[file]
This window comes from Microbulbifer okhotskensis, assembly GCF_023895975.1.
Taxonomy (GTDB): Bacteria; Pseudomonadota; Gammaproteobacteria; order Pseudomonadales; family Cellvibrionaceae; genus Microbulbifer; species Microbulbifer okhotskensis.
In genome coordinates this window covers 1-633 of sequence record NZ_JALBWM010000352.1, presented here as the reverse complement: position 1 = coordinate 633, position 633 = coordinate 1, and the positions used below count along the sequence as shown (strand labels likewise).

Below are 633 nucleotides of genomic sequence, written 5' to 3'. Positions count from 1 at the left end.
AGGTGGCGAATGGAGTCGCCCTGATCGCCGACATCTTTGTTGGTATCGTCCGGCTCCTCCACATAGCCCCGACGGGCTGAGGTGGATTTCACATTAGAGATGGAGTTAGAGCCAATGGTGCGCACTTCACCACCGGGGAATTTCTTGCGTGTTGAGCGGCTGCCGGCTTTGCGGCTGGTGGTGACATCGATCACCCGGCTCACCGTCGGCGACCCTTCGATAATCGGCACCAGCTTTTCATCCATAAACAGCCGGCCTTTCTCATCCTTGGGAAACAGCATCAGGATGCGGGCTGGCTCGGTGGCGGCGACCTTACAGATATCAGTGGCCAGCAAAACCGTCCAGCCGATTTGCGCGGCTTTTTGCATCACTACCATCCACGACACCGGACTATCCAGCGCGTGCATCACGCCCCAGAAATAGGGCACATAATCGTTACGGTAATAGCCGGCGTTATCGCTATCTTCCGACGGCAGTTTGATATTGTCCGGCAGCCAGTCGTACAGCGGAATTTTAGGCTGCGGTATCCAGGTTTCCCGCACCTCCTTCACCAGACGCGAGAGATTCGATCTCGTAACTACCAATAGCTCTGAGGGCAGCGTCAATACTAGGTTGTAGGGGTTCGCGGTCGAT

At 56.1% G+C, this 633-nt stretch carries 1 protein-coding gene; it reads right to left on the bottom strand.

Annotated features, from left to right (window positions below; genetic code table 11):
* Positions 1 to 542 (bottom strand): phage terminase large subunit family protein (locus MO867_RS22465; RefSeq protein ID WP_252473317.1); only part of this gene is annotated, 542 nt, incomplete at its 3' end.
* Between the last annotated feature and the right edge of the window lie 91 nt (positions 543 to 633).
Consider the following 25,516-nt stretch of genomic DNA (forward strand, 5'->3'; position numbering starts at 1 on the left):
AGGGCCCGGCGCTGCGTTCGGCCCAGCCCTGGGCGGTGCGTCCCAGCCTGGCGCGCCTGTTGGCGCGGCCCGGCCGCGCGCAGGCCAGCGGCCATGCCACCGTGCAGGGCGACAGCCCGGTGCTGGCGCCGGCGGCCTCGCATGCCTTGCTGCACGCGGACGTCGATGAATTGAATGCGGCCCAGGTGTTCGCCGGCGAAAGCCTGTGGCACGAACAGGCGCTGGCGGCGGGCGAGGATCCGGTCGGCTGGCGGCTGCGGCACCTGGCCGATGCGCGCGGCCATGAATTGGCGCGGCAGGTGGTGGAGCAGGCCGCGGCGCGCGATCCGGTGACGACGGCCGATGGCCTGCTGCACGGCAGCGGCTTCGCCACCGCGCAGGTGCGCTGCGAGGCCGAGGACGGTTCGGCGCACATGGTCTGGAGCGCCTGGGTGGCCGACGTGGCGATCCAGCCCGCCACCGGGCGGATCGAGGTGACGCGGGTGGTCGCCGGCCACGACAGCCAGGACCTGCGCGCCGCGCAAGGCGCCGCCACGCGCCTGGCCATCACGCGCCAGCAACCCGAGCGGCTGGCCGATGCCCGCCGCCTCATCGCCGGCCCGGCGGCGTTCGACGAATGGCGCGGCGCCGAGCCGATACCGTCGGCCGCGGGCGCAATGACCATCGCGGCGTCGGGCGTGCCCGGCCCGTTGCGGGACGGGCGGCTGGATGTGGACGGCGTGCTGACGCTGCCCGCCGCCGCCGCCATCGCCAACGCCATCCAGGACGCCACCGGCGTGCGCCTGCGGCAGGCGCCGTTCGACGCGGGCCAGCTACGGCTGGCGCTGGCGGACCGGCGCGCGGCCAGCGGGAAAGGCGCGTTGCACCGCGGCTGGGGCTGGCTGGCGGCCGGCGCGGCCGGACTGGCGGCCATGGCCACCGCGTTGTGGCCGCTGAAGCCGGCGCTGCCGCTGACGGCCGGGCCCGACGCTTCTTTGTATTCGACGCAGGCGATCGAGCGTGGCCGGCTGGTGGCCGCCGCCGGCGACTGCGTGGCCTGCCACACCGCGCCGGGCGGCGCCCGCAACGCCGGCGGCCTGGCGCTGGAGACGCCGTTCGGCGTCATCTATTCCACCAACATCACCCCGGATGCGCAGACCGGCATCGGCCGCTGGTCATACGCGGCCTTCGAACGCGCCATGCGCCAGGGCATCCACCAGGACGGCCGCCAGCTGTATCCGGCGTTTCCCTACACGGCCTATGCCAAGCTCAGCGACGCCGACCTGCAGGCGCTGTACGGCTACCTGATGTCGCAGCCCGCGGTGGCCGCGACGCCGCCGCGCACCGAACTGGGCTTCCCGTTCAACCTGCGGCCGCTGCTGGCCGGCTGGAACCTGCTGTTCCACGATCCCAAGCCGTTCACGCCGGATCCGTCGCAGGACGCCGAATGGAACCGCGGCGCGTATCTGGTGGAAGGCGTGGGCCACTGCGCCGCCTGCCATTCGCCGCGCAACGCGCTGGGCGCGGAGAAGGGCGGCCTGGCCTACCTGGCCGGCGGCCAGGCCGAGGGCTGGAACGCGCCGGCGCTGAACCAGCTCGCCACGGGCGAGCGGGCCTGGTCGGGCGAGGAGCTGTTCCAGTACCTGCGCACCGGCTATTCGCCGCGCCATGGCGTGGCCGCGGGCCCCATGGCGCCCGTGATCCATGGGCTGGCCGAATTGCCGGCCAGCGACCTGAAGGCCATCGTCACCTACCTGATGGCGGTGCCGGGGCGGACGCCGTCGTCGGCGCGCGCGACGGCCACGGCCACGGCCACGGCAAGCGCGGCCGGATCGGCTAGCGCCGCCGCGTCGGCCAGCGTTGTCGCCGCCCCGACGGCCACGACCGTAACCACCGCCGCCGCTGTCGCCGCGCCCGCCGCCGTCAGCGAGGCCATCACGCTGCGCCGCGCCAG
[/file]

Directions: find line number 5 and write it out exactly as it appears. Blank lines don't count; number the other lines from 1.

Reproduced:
AGGTGGCGAATGGAGTCGCCCTGATCGCCGACATCTTTGTTGGTATCGTCCGGCTCCTCCACATAGCCCCGACGGGCTGAGGTGGATTTCACATTAGAGATGGAGTTAGAGCCAATGGTGCGCACTTCACCACCGGGGAATTTCTTGCGTGTTGAGCGGCTGCCGGCTTTGCGGCTGGTGGTGACATCGATCACCCGGCTCACCGTCGGCGACCCTTCGATAATCGGCACCAGCTTTTCATCCATAAACAGCCGGCCTTTCTCATCCTTGGGAAACAGCATCAGGATGCGGGCTGGCTCGGTGGCGGCGACCTTACAGATATCAGTGGCCAGCAAAACCGTCCAGCCGATTTGCGCGGCTTTTTGCATCACTACCATCCACGACACCGGACTATCCAGCGCGTGCATCACGCCCCAGAAATAGGGCACATAATCGTTACGGTAATAGCCGGCGTTATCGCTATCTTCCGACGGCAGTTTGATATTGTCCGGCAGCCAGTCGTACAGCGGAATTTTAGGCTGCGGTATCCAGGTTTCCCGCACCTCCTTCACCAGACGCGAGAGATTCGATCTCGTAACTACCAATAGCTCTGAGGGCAGCGTCAATACTAGGTTGTAGGGGTTCGCGGTCGAT